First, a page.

Skip to main content

Dragon in the Sky Shadow Puppet Theater in Beijing


Family Friendly Art and Culture in Beijing

In 2009, we took a family vacation to Beijing. Our ten year old daughter "Sprite" is old enough to enjoy the architecture and to appreciate the history of the typical Beijing sites, but we also wanted some kid-friendly activities especially for her.

Going to the Dragon in the Sky Shadow Puppet Theater was one of those kid-friendly outings that we all enjoyed! It's not just a shadow puppet performance. You can also get hands-on and try manipulating the puppets yourself behind the scenes. And there is a large museum and display room where you can touch more puppets, learn how they are made, and buy one if you desire.

The Official Website of Dragon in the Sky Puppet Theater is in Chinese. Here is a short overview of the theater in English --Chinese Shadow Puppetry: Revived at Longzaitian Theatre. (The prices quoted for tickets there are not correct.) But my lens here is going to give you a thorough tour of the Dragon in the Sky Puppet Theater, all in English.


What is the Dragon in the Sky Shadow Puppet Theater Like?

The performance is 40 minutes and consists of two puppet performances and two dance routines. If you don't understand Chinese, it won't matter. The puppet shows have no speaking parts. There is only music. The stories are traditional Chinese folktales and are easy enough to understand simply through the actions of the puppets.

After each puppet show, the actors come out, holding their puppets so you can see who was operating which puppets. Some puppets take more than one person to operate! Between the two shows, the audience is invited to the back for a hands-on demonstration. You can hold the puppets, see how they work, and take photos if you like. At the end of the last dance routine, the audience is invited to the stage to learn the dance moves! I strongly encourage you to participate. It's silly and very fun! My friend and I learned the Chicken Dance, and I can tell you that we laughed and laughed about it all over Beijing the rest of the week.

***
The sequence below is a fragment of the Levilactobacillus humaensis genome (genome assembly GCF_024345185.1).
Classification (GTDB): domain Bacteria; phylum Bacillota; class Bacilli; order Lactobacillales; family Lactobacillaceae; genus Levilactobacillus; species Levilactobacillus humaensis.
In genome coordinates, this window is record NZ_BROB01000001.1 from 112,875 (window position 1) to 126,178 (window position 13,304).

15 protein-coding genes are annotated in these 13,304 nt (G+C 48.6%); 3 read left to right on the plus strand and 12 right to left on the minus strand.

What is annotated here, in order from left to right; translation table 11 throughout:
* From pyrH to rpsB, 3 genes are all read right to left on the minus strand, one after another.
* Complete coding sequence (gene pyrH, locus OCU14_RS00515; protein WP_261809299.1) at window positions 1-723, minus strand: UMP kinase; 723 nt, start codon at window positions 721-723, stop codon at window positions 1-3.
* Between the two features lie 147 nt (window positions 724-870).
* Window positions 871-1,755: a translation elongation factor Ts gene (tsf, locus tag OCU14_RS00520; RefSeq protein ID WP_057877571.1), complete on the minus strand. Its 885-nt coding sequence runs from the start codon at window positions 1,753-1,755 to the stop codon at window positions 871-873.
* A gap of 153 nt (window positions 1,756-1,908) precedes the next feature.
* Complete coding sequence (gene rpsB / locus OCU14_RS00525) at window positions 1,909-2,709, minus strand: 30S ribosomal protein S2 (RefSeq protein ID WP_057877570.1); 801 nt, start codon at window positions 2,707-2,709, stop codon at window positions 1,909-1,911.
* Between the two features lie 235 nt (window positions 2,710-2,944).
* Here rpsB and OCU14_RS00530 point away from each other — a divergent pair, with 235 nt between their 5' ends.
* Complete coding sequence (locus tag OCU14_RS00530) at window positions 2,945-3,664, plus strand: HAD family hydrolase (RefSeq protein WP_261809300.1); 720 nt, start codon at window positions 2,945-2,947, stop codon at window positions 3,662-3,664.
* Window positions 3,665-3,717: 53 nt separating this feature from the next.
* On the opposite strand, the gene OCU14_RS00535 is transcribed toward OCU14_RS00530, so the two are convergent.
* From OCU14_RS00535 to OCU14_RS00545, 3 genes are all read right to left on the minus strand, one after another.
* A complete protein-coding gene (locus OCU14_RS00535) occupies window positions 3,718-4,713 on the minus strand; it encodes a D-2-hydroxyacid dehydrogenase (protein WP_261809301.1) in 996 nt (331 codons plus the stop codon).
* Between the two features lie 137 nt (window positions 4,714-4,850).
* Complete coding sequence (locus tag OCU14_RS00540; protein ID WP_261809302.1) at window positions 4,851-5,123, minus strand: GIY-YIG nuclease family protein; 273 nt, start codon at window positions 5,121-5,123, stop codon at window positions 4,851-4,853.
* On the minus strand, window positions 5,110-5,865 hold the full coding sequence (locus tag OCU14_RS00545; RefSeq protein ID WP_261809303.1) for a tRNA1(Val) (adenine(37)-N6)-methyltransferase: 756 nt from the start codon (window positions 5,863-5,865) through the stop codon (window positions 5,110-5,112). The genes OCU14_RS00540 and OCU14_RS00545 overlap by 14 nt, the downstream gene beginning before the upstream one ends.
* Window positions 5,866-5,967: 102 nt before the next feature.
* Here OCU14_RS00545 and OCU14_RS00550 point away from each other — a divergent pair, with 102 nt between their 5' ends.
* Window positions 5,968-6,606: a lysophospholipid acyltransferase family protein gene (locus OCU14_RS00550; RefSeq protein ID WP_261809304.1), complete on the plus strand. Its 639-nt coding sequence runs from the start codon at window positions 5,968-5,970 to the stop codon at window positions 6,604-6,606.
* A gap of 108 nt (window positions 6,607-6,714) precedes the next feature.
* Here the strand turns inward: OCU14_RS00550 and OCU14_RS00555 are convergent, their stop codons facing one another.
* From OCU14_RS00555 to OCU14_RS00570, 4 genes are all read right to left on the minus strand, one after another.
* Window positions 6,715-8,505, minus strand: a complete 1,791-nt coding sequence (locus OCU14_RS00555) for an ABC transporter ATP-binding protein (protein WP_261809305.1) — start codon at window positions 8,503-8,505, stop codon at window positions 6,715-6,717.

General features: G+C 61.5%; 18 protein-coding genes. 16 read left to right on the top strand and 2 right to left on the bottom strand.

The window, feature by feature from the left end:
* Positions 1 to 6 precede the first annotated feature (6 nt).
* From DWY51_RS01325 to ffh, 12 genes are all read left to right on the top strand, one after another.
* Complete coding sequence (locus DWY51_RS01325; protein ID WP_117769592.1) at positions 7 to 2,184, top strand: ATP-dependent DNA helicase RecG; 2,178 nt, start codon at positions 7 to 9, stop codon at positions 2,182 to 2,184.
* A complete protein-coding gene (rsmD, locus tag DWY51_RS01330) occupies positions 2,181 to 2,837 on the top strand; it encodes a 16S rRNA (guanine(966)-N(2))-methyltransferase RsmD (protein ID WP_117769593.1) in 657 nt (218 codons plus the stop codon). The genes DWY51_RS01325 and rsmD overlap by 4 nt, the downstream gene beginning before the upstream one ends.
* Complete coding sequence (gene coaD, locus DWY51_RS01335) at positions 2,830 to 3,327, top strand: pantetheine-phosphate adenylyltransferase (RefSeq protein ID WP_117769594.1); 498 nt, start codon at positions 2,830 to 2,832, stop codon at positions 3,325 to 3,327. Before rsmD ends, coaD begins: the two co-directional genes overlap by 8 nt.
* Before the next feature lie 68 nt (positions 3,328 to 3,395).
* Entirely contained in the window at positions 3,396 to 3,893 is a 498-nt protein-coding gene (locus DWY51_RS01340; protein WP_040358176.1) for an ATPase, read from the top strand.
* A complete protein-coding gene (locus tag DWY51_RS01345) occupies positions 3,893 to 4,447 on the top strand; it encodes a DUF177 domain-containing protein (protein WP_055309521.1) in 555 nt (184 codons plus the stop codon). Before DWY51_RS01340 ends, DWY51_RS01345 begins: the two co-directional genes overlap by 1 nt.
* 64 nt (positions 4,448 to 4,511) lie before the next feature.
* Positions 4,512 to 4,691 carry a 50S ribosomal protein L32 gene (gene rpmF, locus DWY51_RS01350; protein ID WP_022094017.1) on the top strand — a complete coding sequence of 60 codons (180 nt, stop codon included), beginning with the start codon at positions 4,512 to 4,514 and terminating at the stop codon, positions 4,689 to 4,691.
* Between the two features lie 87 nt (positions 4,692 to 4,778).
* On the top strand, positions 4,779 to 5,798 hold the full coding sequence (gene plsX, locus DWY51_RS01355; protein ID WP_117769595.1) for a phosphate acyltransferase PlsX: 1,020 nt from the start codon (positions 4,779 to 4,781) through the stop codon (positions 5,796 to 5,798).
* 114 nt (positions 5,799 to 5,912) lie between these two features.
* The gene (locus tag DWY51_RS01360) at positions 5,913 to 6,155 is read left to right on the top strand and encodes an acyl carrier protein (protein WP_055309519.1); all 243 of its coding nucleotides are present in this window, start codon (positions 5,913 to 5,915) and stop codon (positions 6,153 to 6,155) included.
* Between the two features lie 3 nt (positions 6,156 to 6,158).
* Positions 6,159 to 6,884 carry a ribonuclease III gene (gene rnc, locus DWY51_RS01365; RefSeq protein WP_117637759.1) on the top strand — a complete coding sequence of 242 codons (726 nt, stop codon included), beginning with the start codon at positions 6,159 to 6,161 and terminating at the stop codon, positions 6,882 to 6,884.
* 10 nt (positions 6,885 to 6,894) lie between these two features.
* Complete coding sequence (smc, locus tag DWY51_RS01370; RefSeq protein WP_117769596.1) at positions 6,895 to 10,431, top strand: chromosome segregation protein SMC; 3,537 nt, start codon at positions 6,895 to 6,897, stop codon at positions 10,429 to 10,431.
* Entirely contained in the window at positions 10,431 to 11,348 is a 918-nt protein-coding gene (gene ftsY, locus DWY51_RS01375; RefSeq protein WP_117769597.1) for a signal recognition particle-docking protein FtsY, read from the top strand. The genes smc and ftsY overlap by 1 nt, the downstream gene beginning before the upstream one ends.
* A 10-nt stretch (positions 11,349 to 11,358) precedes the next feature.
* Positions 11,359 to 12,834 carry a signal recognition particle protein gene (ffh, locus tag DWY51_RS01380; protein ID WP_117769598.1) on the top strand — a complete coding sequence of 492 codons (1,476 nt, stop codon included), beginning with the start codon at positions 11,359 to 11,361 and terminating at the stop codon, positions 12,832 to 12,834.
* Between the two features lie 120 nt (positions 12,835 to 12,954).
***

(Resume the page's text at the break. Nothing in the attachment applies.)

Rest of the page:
Then you can browse around the gallery and learn how the puppets are created. There are many different puppets on display in the gallery. And amazingly, not once did I hear an employee say "Don't touch that!" or "Put that down!" In fact, they welcomed our exploration and seemed genuinely pleased at our fascination with the puppets. This positive approach really impressed me!

Below you can find a sneak peek of the performances. One interesting fact about the puppet troupe is that all the actors are dwarfs. They may look like children in the photos, but that's simply because they are all under 120 centimeters tall. When you see them in person, you will realize that these are adults (albeit some of them are young adults).


If you desire an English translation of the gallery tour, you'll need to arrange that ahead of time. Have a Chinese speaking friend or tour guide help you contact the Dragon in the Sky Puppet Theater to set that up. Otherwise, all the explanations and introductions will be spoken in Mandarin Chinese.

Contact Telephone Numbers

Phone --(86) 10 - 62618506

Mobile --(86) 13621399612

Help with calling China.

Tickets are 120 RMB per person. (Click here for a currency converter.) You can reserve seats ahead of time by phone and purchase the tickets (in cash) when you arrive.

There are three shows daily except for Monday.

10:00-11:30 AM

2:00 - 3:30 PM

4:00 - 5:30 PM

Getting There

We took a taxi to the Puppet Theater. The ride was expensive, and the driver had to call the theater for directions. Print out this image of the address if you want to take a taxi or hire a car.


But actually, the entrance to the theater compound is RIGHT at the Yuan Ming Yuan Subway stop. On our way home, we took the subway for a fraction of the price of a taxi.


Here is the official business card for the Dragon in the Sky Shadow Puppet Theater.


Shadow Puppet History and Customs

At the puppet theater you will learn the story of the origin of Chinese shadow puppets.